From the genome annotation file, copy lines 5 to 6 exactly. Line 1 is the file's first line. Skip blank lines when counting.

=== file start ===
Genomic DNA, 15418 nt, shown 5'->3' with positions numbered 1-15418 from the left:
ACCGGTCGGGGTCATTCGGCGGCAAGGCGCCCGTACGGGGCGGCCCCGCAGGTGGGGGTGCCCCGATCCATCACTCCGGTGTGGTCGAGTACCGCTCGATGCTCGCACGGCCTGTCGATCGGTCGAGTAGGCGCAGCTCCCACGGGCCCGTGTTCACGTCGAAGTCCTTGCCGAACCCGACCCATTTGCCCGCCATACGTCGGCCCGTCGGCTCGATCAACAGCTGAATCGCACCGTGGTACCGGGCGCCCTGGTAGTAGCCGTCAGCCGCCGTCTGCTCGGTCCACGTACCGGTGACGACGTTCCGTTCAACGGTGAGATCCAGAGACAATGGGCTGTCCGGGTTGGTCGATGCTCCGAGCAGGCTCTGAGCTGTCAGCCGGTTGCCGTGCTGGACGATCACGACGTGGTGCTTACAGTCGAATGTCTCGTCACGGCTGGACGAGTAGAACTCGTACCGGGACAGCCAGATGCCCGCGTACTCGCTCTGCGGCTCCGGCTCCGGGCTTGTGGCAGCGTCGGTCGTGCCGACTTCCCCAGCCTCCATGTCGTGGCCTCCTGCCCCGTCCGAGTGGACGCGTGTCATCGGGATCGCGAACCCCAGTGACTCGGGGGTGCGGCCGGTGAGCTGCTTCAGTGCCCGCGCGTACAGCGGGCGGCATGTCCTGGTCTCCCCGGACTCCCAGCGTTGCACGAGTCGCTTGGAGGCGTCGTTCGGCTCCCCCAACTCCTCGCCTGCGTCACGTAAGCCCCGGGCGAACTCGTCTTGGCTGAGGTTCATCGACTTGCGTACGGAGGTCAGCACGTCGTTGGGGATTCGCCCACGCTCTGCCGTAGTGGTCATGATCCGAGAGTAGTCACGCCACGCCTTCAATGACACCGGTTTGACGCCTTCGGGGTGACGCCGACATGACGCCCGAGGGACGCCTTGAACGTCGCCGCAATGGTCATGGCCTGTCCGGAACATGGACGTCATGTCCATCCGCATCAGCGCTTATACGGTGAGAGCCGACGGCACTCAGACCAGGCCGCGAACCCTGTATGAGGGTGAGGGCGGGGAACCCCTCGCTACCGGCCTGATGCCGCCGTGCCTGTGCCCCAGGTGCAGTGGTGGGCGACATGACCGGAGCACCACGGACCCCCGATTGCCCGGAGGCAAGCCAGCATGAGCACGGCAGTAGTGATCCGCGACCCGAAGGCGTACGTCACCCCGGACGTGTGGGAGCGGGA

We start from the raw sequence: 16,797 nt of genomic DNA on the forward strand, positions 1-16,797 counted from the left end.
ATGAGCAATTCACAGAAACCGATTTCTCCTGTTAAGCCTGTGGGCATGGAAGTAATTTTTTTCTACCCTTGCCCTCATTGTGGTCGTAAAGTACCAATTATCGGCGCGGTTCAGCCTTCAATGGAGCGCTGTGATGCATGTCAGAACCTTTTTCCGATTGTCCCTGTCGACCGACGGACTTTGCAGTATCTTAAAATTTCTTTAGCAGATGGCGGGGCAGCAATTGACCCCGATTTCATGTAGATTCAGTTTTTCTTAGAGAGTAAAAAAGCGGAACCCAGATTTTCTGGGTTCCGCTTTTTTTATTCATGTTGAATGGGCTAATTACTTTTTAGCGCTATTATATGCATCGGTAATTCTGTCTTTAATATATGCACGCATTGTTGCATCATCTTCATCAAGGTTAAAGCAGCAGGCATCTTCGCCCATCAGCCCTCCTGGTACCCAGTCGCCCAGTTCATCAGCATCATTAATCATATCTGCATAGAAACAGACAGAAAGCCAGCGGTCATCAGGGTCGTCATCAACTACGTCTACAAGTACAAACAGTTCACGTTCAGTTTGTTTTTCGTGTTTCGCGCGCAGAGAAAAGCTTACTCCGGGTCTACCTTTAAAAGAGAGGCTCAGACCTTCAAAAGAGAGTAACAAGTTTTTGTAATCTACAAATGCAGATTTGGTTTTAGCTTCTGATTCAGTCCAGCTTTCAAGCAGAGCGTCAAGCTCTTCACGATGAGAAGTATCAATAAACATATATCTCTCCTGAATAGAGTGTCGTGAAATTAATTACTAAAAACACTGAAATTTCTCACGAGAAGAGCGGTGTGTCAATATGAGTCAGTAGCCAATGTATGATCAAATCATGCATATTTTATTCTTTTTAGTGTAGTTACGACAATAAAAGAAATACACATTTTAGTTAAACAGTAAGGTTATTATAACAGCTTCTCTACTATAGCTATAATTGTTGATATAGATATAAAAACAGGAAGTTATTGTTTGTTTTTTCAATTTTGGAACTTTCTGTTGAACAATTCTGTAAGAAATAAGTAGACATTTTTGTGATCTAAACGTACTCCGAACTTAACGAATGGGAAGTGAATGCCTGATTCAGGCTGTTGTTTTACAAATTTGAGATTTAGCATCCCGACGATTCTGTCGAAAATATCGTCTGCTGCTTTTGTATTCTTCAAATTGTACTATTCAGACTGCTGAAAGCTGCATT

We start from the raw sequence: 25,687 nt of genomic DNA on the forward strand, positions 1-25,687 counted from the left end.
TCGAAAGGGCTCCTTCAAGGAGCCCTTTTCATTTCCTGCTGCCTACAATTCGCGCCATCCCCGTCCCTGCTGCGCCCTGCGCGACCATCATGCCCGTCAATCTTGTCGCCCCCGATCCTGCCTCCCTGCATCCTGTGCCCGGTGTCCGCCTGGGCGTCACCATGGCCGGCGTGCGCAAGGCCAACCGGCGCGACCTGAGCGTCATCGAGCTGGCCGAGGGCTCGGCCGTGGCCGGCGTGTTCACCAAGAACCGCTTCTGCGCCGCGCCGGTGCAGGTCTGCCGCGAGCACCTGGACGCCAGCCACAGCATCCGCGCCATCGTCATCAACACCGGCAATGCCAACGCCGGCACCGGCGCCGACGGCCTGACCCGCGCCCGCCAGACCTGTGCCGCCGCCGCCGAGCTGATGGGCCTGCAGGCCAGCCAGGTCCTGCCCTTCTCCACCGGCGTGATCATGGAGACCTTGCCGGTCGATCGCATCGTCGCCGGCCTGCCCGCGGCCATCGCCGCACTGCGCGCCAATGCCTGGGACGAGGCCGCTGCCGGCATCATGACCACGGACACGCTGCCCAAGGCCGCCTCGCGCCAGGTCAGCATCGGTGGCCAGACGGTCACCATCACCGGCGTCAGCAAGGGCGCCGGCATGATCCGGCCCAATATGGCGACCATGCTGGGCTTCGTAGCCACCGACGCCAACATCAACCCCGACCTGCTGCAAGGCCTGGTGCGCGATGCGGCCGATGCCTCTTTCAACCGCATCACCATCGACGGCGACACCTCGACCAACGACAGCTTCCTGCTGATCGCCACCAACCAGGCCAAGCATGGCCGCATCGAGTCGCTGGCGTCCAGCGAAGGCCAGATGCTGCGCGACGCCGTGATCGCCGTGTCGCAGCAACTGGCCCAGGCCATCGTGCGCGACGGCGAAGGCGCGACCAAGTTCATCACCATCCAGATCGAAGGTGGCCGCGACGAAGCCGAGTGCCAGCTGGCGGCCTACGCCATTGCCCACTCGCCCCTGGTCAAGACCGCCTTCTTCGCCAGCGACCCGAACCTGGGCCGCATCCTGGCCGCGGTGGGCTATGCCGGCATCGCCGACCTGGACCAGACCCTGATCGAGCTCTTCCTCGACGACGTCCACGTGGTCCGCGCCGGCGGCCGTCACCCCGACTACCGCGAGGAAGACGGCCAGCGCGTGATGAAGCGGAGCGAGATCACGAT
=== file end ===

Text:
We start from the raw sequence: 25,687 nt of genomic DNA on the forward strand, positions 1-25,687 counted from the left end.
TCGAAAGGGCTCCTTCAAGGAGCCCTTTTCATTTCCTGCTGCCTACAATTCGCGCCATCCCCGTCCCTGCTGCGCCCTGCGCGACCATCATGCCCGTCAATCTTGTCGCCCCCGATCCTGCCTCCCTGCATCCTGTGCCCGGTGTCCGCCTGGGCGTCACCATGGCCGGCGTGCGCAAGGCCAACCGGCGCGACCTGAGCGTCATCGAGCTGGCCGAGGGCTCGGCCGTGGCCGGCGTGTTCACCAAGAACCGCTTCTGCGCCGCGCCGGTGCAGGTCTGCCGCGAGCACCTGGACGCCAGCCACAGCATCCGCGCCATCGTCATCAACACCGGCAATGCCAACGCCGGCACCGGCGCCGACGGCCTGACCCGCGCCCGCCAGACCTGTGCCGCCGCCGCCGAGCTGATGGGCCTGCAGGCCAGCCAGGTCCTGCCCTTCTCCACCGGCGTGATCATGGAGACCTTGCCGGTCGATCGCATCGTCGCCGGCCTGCCCGCGGCCATCGCCGCACTGCGCGCCAATGCCTGGGACGAGGCCGCTGCCGGCATCATGACCACGGACACGCTGCCCAAGGCCGCCTCGCGCCAGGTCAGCATCGGTGGCCAGACGGTCACCATCACCGGCGTCAGCAAGGGCGCCGGCATGATCCGGCCCAATATGGCGACCATGCTGGGCTTCGTAGCCACCGACGCCAACATCAACCCCGACCTGCTGCAAGGCCTGGTGCGCGATGCGGCCGATGCCTCTTTCAACCGCATCACCATCGACGGCGACACCTCGACCAACGACAGCTTCCTGCTGATCGCCACCAACCAGGCCAAGCATGGCCGCATCGAGTCGCTGGCGTCCAGCGAAGGCCAGATGCTGCGCGACGCCGTGATCGCCGTGTCGCAGCAACTGGCCCAGGCCATCGTGCGCGACGGCGAAGGCGCGACCAAGTTCATCACCATCCAGATCGAAGGTGGCCGCGACGAAGCCGAGTGCCAGCTGGCGGCCTACGCCATTGCCCACTCGCCCCTGGTCAAGACCGCCTTCTTCGCCAGCGACCCGAACCTGGGCCGCATCCTGGCCGCGGTGGGCTATGCCGGCATCGCCGACCTGGACCAGACCCTGATCGAGCTCTTCCTCGACGACGTCCACGTGGTCCGCGCCGGCGGCCGTCACCCCGACTACCGCGAGGAAGACGGCCAGCGCGTGATGAAGCGGAGCGAGATCACGAT